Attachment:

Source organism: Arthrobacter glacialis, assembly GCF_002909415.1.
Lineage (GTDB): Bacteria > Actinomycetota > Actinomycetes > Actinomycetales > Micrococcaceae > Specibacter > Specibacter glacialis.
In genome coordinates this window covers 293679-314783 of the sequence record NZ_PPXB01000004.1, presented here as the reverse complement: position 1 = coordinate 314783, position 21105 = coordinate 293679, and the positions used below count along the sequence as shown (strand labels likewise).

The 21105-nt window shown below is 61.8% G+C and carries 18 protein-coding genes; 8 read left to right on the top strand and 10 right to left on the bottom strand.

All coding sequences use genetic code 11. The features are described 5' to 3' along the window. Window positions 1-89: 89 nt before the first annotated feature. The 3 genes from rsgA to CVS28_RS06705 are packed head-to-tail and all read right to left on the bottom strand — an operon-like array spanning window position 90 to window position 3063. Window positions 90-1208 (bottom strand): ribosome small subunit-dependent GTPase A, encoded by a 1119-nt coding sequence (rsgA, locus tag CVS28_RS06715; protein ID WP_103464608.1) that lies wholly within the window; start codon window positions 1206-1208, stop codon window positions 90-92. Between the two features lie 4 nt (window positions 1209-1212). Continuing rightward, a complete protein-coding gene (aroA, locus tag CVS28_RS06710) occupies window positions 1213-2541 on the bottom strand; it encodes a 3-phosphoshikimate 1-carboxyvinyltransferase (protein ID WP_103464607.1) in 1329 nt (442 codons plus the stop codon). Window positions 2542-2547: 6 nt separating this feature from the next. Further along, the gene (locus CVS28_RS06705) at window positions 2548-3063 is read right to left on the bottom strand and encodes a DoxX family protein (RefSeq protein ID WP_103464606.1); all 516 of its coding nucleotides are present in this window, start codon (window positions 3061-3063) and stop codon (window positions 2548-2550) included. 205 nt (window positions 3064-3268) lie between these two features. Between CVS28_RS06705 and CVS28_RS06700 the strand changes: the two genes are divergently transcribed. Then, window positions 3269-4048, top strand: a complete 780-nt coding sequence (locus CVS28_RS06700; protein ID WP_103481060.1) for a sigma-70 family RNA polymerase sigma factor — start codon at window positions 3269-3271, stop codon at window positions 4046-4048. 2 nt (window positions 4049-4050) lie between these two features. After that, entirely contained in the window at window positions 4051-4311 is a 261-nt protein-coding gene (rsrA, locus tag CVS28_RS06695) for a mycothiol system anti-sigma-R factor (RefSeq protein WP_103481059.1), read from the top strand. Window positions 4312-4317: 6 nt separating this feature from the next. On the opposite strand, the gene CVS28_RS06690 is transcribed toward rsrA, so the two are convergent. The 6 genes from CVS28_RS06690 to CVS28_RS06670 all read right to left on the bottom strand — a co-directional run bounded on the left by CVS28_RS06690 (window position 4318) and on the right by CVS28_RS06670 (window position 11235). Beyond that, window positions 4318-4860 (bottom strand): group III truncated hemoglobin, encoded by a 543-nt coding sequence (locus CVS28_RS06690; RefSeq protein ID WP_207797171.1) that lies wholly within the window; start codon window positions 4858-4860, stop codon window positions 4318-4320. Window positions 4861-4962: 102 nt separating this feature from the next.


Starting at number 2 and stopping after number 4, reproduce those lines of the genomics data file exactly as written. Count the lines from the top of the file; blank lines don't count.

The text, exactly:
Lineage (GTDB): Bacteria > Actinomycetota > Actinomycetes > Actinomycetales > Micrococcaceae > Specibacter > Specibacter glacialis.
In genome coordinates this window covers 293679-314783 of the sequence record NZ_PPXB01000004.1, presented here as the reverse complement: position 1 = coordinate 314783, position 21105 = coordinate 293679, and the positions used below count along the sequence as shown (strand labels likewise).

The 21105-nt window shown below is 61.8% G+C and carries 18 protein-coding genes; 8 read left to right on the top strand and 10 right to left on the bottom strand.